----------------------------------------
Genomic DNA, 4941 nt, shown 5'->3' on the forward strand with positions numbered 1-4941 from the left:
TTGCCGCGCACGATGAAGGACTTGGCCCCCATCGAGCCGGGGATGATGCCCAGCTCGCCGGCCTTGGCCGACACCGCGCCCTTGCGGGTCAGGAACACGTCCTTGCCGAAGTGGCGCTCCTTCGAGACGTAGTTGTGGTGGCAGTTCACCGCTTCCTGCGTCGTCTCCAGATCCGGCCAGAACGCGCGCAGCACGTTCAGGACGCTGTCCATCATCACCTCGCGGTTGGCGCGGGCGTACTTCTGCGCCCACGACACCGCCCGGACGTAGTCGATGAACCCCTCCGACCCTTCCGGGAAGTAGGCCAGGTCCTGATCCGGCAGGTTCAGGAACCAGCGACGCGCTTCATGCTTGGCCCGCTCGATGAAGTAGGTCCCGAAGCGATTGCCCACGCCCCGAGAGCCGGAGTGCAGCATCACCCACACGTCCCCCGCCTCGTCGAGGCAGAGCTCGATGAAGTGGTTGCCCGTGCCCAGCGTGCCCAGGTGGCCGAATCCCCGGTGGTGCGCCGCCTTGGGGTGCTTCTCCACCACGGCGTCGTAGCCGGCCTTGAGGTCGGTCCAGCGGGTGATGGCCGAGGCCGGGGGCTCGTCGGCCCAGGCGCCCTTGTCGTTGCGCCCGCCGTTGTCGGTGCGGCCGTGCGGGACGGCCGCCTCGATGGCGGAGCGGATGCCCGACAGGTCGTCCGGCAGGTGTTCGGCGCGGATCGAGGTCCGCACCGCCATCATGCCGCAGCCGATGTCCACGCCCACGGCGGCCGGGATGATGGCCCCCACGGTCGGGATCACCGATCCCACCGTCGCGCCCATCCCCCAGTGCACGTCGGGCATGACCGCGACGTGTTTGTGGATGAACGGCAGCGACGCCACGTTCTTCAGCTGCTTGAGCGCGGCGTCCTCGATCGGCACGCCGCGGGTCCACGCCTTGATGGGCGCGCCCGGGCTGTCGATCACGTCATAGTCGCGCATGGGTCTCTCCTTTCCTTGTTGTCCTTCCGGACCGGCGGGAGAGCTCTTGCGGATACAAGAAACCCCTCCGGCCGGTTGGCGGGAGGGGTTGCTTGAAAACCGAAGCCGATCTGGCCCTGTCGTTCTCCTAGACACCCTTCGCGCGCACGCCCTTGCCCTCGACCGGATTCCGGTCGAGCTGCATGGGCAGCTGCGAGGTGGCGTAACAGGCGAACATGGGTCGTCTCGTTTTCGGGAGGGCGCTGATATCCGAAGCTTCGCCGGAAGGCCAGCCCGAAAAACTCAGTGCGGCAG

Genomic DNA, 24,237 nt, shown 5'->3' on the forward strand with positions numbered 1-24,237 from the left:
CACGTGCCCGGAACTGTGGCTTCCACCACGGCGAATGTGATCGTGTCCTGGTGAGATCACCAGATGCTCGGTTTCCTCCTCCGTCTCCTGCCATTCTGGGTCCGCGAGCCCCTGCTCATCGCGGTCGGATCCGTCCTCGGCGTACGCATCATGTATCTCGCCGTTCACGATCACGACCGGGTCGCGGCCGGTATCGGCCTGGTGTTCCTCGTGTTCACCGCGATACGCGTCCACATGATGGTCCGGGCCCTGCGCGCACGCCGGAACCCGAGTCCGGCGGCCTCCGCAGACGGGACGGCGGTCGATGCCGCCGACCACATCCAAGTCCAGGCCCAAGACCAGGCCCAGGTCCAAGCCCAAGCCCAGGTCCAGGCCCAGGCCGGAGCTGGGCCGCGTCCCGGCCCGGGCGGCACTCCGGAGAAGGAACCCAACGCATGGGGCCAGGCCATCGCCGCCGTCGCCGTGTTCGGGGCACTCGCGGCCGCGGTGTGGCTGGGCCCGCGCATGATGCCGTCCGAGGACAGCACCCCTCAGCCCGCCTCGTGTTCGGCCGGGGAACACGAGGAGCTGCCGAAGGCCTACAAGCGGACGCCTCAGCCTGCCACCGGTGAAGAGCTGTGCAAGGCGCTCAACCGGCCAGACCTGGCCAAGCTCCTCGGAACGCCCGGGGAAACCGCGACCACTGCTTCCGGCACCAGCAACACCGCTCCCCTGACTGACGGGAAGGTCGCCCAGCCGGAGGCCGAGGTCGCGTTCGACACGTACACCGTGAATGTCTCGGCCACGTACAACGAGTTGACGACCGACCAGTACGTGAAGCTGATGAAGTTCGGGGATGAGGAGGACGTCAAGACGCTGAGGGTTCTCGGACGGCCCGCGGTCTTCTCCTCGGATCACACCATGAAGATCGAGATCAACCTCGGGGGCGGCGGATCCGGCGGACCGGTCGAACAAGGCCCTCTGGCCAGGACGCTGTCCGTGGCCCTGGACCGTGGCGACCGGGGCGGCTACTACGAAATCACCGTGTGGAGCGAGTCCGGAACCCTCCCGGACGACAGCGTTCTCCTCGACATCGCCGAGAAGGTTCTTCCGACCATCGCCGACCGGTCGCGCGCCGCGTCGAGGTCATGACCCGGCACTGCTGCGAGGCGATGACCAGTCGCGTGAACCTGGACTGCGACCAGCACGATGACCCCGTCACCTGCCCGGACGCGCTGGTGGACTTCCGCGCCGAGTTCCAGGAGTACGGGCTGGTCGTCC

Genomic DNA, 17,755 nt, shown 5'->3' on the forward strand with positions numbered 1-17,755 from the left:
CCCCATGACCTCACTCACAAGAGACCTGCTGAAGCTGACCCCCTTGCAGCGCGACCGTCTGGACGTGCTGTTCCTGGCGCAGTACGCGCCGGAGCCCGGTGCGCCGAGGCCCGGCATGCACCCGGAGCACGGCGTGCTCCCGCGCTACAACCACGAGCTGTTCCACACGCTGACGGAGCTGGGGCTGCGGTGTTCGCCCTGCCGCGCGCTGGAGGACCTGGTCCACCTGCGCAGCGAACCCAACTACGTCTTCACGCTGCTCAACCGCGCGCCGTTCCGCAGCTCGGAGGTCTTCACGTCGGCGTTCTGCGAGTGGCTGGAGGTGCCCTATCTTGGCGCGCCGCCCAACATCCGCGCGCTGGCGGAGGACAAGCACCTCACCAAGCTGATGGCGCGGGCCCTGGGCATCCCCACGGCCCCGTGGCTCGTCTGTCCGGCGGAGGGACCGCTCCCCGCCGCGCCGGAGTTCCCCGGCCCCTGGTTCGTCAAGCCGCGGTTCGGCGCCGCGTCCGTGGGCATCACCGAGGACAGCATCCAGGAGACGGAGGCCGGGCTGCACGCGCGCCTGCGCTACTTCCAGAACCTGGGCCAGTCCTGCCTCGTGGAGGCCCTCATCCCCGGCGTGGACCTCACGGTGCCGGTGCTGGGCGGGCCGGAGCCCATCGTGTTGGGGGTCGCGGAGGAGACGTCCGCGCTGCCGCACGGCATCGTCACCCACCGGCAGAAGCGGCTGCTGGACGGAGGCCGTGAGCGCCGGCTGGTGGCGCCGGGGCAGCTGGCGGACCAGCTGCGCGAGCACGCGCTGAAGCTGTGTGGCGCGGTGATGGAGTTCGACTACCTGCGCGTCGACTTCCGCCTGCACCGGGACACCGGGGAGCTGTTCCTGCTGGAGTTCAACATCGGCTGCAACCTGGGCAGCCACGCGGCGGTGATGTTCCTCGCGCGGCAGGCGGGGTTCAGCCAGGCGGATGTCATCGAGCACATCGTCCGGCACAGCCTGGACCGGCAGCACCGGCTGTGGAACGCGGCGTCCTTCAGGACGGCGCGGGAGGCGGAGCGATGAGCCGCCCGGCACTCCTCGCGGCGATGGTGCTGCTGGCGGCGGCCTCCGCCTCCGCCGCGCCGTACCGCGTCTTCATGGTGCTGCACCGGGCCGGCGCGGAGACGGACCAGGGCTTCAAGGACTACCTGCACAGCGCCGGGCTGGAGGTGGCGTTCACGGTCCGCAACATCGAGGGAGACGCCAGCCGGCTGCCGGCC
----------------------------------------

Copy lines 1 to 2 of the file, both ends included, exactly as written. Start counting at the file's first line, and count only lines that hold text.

Genomic DNA, 4941 nt, shown 5'->3' on the forward strand with positions numbered 1-4941 from the left:
TTGCCGCGCACGATGAAGGACTTGGCCCCCATCGAGCCGGGGATGATGCCCAGCTCGCCGGCCTTGGCCGACACCGCGCCCTTGCGGGTCAGGAACACGTCCTTGCCGAAGTGGCGCTCCTTCGAGACGTAGTTGTGGTGGCAGTTCACCGCTTCCTGCGTCGTCTCCAGATCCGGCCAGAACGCGCGCAGCACGTTCAGGACGCTGTCCATCATCACCTCGCGGTTGGCGCGGGCGTACTTCTGCGCCCACGACACCGCCCGGACGTAGTCGATGAACCCCTCCGACCCTTCCGGGAAGTAGGCCAGGTCCTGATCCGGCAGGTTCAGGAACCAGCGACGCGCTTCATGCTTGGCCCGCTCGATGAAGTAGGTCCCGAAGCGATTGCCCACGCCCCGAGAGCCGGAGTGCAGCATCACCCACACGTCCCCCGCCTCGTCGAGGCAGAGCTCGATGAAGTGGTTGCCCGTGCCCAGCGTGCCCAGGTGGCCGAATCCCCGGTGGTGCGCCGCCTTGGGGTGCTTCTCCACCACGGCGTCGTAGCCGGCCTTGAGGTCGGTCCAGCGGGTGATGGCCGAGGCCGGGGGCTCGTCGGCCCAGGCGCCCTTGTCGTTGCGCCCGCCGTTGTCGGTGCGGCCGTGCGGGACGGCCGCCTCGATGGCGGAGCGGATGCCCGACAGGTCGTCCGGCAGGTGTTCGGCGCGGATCGAGGTCCGCACCGCCATCATGCCGCAGCCGATGTCCACGCCCACGGCGGCCGGGATGATGGCCCCCACGGTCGGGATCACCGATCCCACCGTCGCGCCCATCCCCCAGTGCACGTCGGGCATGACCGCGACGTGTTTGTGGATGAACGGCAGCGACGCCACGTTCTTCAGCTGCTTGAGCGCGGCGTCCTCGATCGGCACGCCGCGGGTCCACGCCTTGATGGGCGCGCCCGGGCTGTCGATCACGTCATAGTCGCGCATGGGTCTCTCCTTTCCTTGTTGTCCTTCCGGACCGGCGGGAGAGCTCTTGCGGATACAAGAAACCCCTCCGGCCGGTTGGCGGGAGGGGTTGCTTGAAAACCGAAGCCGATCTGGCCCTGTCGTTCTCCTAGACACCCTTCGCGCGCACGCCCTTGCCCTCGACCGGATTCCGGTCGAGCTGCATGGGCAGCTGCGAGGTGGCGTAACAGGCGAACATGGGTCGTCTCGTTTTCGGGAGGGCGCTGATATCCGAAGCTTCGCCGGAAGGCCAGCCCGAAAAACTCAGTGCGGCAG